Rare images show the Boeing supersonic airliner that became a white elephant

  • The Boeing 2707 was the US government’s ambitious attempt to rival Concorde’s supersonic capabilities
  • Built from stainless steel and titanium, the plane was set to make supersonic flight affordable
  • However, several factors led to the project’s downfall.

Published on May 20, 2024 at 6:44 PM (UTC+4)
by Andie Reeves

Last updated on May 31, 2024 at 7:34 PM (UTC+4)
Edited by Tom Wood

Concorde is the first name that comes to mind when the subject of supersonic flight is mentioned, but Boeing also came close.

Photographs have emerged of Boeing’s plans for a supersonic airliner.

The project had plenty of financial backing as well as the president’s support.

But, the same issues that contributed to the downfall of Concorde prevented the airliner from ever taking off.

READ MORE: Revolutionary hypersonic passenger jet ‘Halcyon’ will go five times over speed of sound

The Boeing 2707 was inspired by Concorde, the epitome of glamour, novelty, and speed for 27 years.

Concorde was a collaboration between Britain and France, and the United States decided it needed its own supersonic jet too.

In 1963, John F Kennedy’s government called for tenders to build a bigger and better Concorde.

Boeing won the contract for its revolutionary ‘swing-wing’ design, where the wings could swing or pivot during flight to optimize performance.

The aerospace manufacturer also claimed that it would be able to make seats on this supersonic plane cheaper than those on its popular 707.

That was certainly an alluring claim, considering how expensive a Concorde ticket was.

Boeing was instructed to build two prototypes over four years, costing $1.44 billion in 1967, which is $35 billion today.

The design was risky, and ultimately, would not pay off.

It slowly became clear that the mechanism of the swing-wing meant the aircraft could carry virtually no payload.

The designers were aiming for the B2707 to reach speeds of Mach 2.7.

This meant it needed to be crafted from stainless steel and titanium, which were not easy to work with at the time.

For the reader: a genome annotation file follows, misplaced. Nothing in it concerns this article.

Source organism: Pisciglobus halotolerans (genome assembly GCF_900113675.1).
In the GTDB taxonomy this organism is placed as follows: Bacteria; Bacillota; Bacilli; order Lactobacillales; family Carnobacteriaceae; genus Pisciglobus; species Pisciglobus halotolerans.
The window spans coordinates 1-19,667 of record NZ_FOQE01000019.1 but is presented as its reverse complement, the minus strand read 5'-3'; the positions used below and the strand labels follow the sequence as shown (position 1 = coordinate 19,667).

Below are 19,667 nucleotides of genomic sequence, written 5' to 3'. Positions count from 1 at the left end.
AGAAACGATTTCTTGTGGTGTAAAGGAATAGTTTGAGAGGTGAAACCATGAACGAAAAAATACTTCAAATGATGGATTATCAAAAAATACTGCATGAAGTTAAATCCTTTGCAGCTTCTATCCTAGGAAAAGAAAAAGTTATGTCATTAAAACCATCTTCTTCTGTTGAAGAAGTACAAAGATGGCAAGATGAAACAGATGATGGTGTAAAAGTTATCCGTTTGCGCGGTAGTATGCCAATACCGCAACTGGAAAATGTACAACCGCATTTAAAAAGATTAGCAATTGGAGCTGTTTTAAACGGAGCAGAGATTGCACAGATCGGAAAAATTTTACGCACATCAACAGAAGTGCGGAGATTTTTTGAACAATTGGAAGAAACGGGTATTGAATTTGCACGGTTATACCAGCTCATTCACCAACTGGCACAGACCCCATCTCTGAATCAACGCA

Eventually, the team gave in and opted for a fixed delta-wing design, much like Concorde’s.

But as the prototype started to take shape, so too did the realization of just how much the B2707 was going to cost, both to build and to operate.

Another concern was the sonic boom, which occurs when a supersonic aircraft exceeds the speed of sound.

This limits where supersonic planes can fly because of the intense disruption this boom causes.

During the time of the B2707’s conception, growing concerns for the environment were emerging.

Ultimately, the government decided to scrap the supersonic plane, citing rising costs, technical challenges, and environmental concerns as the reasons.

This marks one of the first major instances where environmental concerns halted such a large project.

Now, 50 years later, Lockheed Martin Skunk Works is at the supersonic drawing board with NASA.

The company is leading one of the teams working on NASA’s X-59, a supersonic jet that will break the sound barrier silently.

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Andie Reeves

Andie is a content writer from South Africa with a background in broadcasting and journalism. Starting her career in the glossy pages of Cosmopolitan and Marie Claire, Andie has a broad portfolio, covering everything from sustainability solutions to celebrity car collections. When not at her laptop Andie can be found sewing, recording her podcast, taking board games too seriously or road-tripping in her bright green Kia.